By Mohammad Sajjad
Indian elections are more about the equations of social engineering.
Hence in this election for the Uttar Pradesh assembly, a question is: Which way will the Muslims vote? Muslims constitute around 20% of UP’s electorate.
By and large, the bulk of the Muslim electorates remains divided between Akhilesh Yadav’s Samajwadi Party and Mayawati’s Bahujan Samaj Party. Even though, some smaller players like Asaduddin Owaisi have also jumped into the fray.
In this hate-filled era of majoritarian consolidation, there are certain issues of minorities which are left only for the likes of Owaisi to be articulated, rather than by the ‘secular’ parties.
In recent years, Dr Aiyub Ansari, (born in Gorakhpur and an alumnus of the Benares Hindu University) has also been trying his luck through his outfit, the Peace Party of India. Gorakhpur in eastern Uttar Pradesh is a major centre of Hindu chauvinists like Yogi Adityanath.
While Akhilesh has the disadvantages of anti-incumbency factors — more specifically, his government’s very bad performance on law and order (Goonda Raj), complicity in communalisation, failure in preventing and controlling the communal riots and huge displacements of the riot victims, infighting within the family — he also has some advantages like large scale road construction, patronage in awarding contracts to such constructions, welfare schemes and freebies.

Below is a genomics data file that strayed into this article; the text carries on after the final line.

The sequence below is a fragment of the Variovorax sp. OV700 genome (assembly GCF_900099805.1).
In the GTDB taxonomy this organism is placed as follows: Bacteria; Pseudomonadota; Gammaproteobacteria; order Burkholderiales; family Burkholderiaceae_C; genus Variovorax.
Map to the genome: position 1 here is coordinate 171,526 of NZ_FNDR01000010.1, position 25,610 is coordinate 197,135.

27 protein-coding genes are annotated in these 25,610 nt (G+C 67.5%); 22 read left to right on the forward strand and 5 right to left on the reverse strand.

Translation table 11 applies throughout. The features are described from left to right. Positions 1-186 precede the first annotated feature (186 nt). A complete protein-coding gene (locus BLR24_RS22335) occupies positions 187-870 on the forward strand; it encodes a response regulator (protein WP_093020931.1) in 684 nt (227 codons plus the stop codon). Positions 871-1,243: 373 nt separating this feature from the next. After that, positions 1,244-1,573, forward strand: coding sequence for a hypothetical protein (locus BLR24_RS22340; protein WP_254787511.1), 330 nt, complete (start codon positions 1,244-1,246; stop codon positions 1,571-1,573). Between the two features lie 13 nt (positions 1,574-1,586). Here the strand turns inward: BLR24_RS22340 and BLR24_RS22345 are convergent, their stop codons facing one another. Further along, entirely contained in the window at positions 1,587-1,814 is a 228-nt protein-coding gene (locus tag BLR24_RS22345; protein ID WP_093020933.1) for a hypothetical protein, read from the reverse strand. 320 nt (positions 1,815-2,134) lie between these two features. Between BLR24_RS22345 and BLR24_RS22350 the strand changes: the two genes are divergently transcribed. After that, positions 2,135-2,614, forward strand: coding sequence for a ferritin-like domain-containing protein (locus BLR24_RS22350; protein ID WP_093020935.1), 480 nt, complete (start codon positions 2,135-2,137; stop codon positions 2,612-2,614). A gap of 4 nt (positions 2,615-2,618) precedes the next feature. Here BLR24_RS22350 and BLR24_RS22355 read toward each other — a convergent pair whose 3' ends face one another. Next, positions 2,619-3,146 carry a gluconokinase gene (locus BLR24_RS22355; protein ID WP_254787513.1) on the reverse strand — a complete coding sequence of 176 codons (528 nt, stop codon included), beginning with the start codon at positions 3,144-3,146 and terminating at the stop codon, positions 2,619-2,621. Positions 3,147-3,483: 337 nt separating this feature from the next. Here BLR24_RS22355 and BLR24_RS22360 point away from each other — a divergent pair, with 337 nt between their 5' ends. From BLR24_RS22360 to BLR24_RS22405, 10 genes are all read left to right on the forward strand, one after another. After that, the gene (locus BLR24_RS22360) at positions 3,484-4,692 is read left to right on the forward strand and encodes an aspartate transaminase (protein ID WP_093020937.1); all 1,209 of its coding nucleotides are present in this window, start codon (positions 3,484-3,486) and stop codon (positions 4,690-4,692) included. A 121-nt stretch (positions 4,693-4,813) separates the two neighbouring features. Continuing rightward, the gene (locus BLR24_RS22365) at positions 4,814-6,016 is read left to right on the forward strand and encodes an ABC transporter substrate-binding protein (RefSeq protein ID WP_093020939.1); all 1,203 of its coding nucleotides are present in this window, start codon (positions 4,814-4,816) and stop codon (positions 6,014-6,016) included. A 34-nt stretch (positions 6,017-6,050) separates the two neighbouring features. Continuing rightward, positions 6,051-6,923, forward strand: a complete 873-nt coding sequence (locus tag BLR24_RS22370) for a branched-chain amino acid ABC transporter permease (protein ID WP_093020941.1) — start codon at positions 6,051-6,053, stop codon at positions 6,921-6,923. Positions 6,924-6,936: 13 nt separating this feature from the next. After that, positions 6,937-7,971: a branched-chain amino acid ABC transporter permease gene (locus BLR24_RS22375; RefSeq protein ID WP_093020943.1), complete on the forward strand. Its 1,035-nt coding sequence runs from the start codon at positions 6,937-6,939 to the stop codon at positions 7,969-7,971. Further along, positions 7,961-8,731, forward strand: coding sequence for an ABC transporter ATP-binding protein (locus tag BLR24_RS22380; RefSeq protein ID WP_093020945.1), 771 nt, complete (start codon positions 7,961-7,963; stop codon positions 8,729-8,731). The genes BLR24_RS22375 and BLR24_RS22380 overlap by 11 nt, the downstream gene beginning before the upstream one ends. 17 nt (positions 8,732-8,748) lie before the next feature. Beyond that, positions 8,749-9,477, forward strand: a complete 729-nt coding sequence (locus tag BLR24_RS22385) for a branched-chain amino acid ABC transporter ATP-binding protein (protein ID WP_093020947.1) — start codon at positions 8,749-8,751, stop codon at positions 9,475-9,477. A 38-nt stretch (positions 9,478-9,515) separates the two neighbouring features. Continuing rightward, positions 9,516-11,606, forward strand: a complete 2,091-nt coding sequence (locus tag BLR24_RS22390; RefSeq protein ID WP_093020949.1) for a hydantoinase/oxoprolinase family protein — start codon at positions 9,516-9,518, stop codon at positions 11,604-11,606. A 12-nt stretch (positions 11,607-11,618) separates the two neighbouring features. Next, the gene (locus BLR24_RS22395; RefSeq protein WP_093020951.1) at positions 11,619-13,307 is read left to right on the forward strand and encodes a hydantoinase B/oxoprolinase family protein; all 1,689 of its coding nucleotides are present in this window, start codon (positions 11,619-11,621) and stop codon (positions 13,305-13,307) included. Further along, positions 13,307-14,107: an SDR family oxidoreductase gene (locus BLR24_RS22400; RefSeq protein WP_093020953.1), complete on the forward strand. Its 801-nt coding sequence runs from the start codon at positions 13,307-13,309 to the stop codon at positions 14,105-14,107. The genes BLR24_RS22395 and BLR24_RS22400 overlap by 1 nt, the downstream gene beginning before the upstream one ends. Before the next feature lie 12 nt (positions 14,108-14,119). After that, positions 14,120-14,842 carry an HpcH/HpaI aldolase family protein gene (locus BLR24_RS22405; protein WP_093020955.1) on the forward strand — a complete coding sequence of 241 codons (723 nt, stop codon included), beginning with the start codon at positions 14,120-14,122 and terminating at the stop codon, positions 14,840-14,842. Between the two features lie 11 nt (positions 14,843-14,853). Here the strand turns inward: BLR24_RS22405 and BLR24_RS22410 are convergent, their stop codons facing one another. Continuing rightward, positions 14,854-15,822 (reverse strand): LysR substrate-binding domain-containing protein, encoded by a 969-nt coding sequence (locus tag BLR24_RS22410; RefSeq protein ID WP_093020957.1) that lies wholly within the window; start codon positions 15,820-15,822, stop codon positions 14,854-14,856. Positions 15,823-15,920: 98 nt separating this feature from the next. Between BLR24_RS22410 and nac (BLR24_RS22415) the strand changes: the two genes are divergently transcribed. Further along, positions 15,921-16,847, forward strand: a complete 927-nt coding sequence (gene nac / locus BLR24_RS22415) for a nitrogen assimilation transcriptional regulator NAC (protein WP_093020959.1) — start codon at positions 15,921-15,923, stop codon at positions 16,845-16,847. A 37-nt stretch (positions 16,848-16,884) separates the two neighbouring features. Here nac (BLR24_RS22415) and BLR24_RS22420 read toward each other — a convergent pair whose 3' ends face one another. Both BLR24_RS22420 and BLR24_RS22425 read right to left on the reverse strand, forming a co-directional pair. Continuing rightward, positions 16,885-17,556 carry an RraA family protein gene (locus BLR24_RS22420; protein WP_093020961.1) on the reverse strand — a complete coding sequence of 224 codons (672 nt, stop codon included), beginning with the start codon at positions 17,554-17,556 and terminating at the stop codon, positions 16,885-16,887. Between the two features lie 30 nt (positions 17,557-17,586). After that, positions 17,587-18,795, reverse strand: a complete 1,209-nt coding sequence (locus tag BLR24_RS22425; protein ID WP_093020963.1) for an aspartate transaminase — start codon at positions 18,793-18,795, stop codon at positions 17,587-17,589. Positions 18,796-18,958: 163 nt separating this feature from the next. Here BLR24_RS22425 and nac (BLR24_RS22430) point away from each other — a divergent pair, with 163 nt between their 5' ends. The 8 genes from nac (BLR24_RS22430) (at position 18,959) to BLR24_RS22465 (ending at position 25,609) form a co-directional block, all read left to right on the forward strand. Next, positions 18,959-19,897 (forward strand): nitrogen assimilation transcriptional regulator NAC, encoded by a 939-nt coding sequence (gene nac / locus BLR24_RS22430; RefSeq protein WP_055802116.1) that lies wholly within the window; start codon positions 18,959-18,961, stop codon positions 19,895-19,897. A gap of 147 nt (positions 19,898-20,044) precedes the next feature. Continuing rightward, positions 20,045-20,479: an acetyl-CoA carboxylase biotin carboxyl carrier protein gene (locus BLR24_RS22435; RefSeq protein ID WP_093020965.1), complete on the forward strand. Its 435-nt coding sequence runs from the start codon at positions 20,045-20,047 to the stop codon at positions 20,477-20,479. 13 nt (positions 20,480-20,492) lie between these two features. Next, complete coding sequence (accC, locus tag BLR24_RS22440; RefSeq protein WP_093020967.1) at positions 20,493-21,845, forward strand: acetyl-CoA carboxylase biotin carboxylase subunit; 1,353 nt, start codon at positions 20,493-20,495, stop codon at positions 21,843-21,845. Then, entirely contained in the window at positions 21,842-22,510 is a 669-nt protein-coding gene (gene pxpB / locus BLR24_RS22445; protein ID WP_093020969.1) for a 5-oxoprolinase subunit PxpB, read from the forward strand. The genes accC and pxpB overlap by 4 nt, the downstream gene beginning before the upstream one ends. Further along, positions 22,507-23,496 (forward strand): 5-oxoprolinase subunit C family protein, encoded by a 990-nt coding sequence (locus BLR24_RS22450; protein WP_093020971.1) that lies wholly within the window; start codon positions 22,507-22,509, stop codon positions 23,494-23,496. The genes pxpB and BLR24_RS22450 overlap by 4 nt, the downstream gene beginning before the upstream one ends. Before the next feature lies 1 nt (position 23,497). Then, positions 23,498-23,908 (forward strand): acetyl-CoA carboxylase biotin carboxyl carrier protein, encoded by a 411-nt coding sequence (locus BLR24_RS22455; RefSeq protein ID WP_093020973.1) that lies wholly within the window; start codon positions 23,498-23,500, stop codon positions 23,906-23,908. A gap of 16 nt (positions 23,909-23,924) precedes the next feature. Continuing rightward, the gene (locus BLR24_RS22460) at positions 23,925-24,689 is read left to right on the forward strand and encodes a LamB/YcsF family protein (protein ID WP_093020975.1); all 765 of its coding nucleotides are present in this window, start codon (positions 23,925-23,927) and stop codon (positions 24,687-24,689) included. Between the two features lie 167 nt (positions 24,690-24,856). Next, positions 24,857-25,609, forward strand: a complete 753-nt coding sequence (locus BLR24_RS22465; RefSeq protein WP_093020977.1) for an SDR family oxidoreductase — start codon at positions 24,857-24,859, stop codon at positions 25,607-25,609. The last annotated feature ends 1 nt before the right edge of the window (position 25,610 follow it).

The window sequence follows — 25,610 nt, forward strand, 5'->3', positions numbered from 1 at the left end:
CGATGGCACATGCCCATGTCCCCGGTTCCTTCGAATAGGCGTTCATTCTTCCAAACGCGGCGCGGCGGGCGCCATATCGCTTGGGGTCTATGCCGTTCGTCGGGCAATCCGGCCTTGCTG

Akhilesh has been almost mute on the demonetaisation which hit the poor (and lower middle classes) hardest.
His father Mulayam Singh Yadav’s proximity with the Bharatiya Janata Party have remained no secret. He has been silent on falsely framed terror charges against Muslim youth.
Against this, Mayawati’s track record on governance and law and order (Kanoon Ka Raj) has been very good, particularly during her term as chief minister between 2007 and 2012. She spoke stridently against the BJP’s demonetisation.
The only argument the articulate segment of Muslims put forward against Mayawati is that she aligned with the BJP in the past. This is an argument the other segments of Muslims, who form the bulk of the community, don’t seem to buy much. Why?
Because, in India’s electoral history, there is hardly any non-Congress political formation which did not align, directly or indirectly, with the BJP’s parent, the Bharatiya Jan Sangh or the BJP at one or the other point of time!
Against this backdrop, therefore, it would be apt to have a look at UP’s political history.
About the Muslims of UP, it is understood that compared to most other provinces, they have relatively higher economic standards, more widespread education and greater political articulation.
They have always played a leading role in the political life of Indian Muslims.
With this self consciousness, after India’s independence in 1947, it was on August 8-9, 1964 in Lucknow when the first attempt was made to form a pressure group (not a political party) of Muslims to take the community out of its slumber and frustrations in the wake of the communal violence of the early 1960s.
Various ideologically incompatible groups of Muslims got together to form the Muslim Majlis-e-Mashawarat. It played a considerable role in ‘politicising Muslim electorates, in acquainting them with some of the fundamental political issues involved, and in detouring them from their support for the ruling Congress.’